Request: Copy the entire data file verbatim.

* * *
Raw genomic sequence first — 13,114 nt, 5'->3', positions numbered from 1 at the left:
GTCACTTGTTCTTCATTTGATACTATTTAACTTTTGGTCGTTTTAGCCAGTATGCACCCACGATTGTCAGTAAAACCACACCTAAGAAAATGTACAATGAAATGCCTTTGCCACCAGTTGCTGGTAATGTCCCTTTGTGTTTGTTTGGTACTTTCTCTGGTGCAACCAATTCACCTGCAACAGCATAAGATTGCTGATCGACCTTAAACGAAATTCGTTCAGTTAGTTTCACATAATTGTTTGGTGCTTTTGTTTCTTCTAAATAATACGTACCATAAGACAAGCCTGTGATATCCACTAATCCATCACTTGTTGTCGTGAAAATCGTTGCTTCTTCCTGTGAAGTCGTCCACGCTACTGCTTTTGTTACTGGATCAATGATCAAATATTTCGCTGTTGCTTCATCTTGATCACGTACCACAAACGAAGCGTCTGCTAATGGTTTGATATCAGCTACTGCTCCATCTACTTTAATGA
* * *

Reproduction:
Raw genomic sequence first — 13,114 nt, 5'->3', positions numbered from 1 at the left:
GTCACTTGTTCTTCATTTGATACTATTTAACTTTTGGTCGTTTTAGCCAGTATGCACCCACGATTGTCAGTAAAACCACACCTAAGAAAATGTACAATGAAATGCCTTTGCCACCAGTTGCTGGTAATGTCCCTTTGTGTTTGTTTGGTACTTTCTCTGGTGCAACCAATTCACCTGCAACAGCATAAGATTGCTGATCGACCTTAAACGAAATTCGTTCAGTTAGTTTCACATAATTGTTTGGTGCTTTTGTTTCTTCTAAATAATACGTACCATAAGACAAGCCTGTGATATCCACTAATCCATCACTTGTTGTCGTGAAAATCGTTGCTTCTTCCTGTGAAGTCGTCCACGCTACTGCTTTTGTTACTGGATCAATGATCAAATATTTCGCTGTTGCTTCATCTTGATCACGTACCACAAACGAAGCGTCTGCTAATGGTTTGATATCAGCTACTGCTCCATCTACTTTAATGA